extra point2

Among the important offseason proceedings soon to be upon is the league’s annual meeting. In a room somewhere at a warm and sunny location, coaches and executives debate rules that will alter the game in some way, ideally (dear god hopefully, and please fix your incompetent refs) for the better. In recent years the modifications to the defenseless receiver rule have come from that mind meeting, and last year the crown-to-the-helmet rule which had us all throwing food at computer screens was passed.

This year we could see a long overdue change come into play: the elimination of the extra point.

Or maybe it won’t be this year, but judging by what commissioner Roger Goodell said to NFL Network’s Rich Eisen, change seems inevitable.

“The extra point is almost automatic. I believe we had five missed extra points this year out of 1,200 some odd (attempts). So it’s a very small fraction of the play, and you want to add excitement with every play.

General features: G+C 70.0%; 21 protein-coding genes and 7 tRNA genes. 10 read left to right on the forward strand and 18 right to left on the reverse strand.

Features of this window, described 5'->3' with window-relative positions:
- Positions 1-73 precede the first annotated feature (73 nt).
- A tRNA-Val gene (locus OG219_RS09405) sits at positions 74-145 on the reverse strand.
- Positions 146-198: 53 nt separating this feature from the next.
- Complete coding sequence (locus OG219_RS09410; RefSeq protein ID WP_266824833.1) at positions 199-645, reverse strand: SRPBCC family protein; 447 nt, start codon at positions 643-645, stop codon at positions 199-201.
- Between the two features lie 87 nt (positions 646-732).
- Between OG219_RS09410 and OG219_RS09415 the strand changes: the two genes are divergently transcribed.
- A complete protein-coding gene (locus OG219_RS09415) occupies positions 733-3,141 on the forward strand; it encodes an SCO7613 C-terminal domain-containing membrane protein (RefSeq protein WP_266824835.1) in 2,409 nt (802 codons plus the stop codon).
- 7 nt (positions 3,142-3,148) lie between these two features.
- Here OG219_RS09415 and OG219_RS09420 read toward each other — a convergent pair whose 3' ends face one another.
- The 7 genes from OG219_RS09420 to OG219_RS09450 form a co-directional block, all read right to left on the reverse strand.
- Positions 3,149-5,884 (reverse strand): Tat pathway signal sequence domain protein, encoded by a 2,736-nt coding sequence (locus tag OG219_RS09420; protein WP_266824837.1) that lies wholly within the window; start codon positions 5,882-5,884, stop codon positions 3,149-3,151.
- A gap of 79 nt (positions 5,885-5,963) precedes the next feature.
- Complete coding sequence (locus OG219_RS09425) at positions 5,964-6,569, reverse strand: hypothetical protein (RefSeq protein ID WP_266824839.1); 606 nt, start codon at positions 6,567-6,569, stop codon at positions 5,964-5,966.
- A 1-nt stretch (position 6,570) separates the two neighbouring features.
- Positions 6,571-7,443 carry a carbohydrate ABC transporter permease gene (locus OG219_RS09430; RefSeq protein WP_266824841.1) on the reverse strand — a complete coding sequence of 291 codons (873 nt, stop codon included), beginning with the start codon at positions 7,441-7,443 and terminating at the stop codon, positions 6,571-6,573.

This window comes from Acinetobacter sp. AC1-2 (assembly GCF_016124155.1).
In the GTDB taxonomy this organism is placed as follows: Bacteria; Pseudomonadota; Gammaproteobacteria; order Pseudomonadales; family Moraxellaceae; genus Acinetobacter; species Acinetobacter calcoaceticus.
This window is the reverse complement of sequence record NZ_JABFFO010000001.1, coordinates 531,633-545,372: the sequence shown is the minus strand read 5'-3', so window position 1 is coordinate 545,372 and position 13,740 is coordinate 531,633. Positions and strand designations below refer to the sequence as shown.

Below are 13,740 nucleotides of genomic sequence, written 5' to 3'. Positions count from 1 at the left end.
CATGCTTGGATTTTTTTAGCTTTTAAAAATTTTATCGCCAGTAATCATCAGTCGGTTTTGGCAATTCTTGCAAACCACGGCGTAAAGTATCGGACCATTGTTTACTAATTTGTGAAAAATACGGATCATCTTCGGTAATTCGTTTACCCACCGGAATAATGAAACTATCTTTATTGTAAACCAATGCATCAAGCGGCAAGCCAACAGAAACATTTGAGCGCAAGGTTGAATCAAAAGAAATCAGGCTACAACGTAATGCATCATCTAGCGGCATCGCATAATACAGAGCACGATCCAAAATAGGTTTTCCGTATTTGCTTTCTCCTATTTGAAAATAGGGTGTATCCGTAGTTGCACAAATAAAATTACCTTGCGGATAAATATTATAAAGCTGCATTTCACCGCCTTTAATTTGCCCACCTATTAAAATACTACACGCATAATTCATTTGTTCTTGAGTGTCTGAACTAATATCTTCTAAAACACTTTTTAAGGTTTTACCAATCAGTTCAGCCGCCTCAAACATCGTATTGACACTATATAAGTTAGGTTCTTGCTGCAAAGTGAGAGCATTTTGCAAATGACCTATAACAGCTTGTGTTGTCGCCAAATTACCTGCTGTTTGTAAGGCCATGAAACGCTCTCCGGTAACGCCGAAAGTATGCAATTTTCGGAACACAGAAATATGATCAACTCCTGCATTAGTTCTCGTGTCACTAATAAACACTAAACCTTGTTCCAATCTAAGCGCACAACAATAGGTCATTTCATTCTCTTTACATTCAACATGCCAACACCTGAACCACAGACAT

“There’s one proposal in particular that I’ve heard about,” Goodell went on. “It’s automatic that you get seven points when you score a touchdown, but you could potentially go for an eighth point, either by running or passing the ball, so if you fail, you go back to six.”

Traditionalists (see: older folk) won’t like this when it finally happens. But given Goodell’s quite rightful statement about extra points being automatic and the play itself therefore being irrelevant, the extinction of the gimmie boot is a logical step in an evolutionary process.

Of course, there was a time deep in dusty football history when extra points weren’t an opportunity for the crowd to take a collective urination break. As Deadspin’s Barry Petchesky notes, way back in the olden times of 1932 only 67 percent of extra point attempts were successful. But that number has been above 95 percent since 1984, and now it’s only a tick or two below perfect after 99.6 percent were converted this past season. One of the most famous/infamous examples of a missed extra point at any level of football beyond high school comes from 1968, and the much celebrated 29-29 tie between rivals Harvard and Yale that featured both a young Tommy Lee Jones, and an early missed PAT (related: I was probably the only guy watching Kevin Rafferty’s documentary detailing that game while on a flight once, and you need to watch it too).